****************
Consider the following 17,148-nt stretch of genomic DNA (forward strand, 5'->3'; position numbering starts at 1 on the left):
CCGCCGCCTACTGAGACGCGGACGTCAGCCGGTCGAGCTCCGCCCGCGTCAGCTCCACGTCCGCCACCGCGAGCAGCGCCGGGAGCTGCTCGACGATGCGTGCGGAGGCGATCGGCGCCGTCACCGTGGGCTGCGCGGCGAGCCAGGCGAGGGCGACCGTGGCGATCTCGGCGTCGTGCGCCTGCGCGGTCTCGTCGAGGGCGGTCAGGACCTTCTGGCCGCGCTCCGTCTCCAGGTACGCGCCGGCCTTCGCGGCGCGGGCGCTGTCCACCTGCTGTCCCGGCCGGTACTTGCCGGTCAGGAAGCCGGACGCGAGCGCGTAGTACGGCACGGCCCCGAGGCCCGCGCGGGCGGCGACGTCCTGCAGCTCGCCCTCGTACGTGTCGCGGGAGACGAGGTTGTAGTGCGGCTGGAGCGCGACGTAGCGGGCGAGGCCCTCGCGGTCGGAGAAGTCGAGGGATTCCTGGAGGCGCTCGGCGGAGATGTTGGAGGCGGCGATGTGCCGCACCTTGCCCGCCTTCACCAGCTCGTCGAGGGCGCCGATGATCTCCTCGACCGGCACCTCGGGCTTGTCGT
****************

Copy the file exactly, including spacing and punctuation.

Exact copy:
Consider the following 17,148-nt stretch of genomic DNA (forward strand, 5'->3'; position numbering starts at 1 on the left):
CCGCCGCCTACTGAGACGCGGACGTCAGCCGGTCGAGCTCCGCCCGCGTCAGCTCCACGTCCGCCACCGCGAGCAGCGCCGGGAGCTGCTCGACGATGCGTGCGGAGGCGATCGGCGCCGTCACCGTGGGCTGCGCGGCGAGCCAGGCGAGGGCGACCGTGGCGATCTCGGCGTCGTGCGCCTGCGCGGTCTCGTCGAGGGCGGTCAGGACCTTCTGGCCGCGCTCCGTCTCCAGGTACGCGCCGGCCTTCGCGGCGCGGGCGCTGTCCACCTGCTGTCCCGGCCGGTACTTGCCGGTCAGGAAGCCGGACGCGAGCGCGTAGTACGGCACGGCCCCGAGGCCCGCGCGGGCGGCGACGTCCTGCAGCTCGCCCTCGTACGTGTCGCGGGAGACGAGGTTGTAGTGCGGCTGGAGCGCGACGTAGCGGGCGAGGCCCTCGCGGTCGGAGAAGTCGAGGGATTCCTGGAGGCGCTCGGCGGAGATGTTGGAGGCGGCGATGTGCCGCACCTTGCCCGCCTTCACCAGCTCGTCGAGGGCGCCGATGATCTCCTCGACCGGCACCTCGGGCTTGTCGT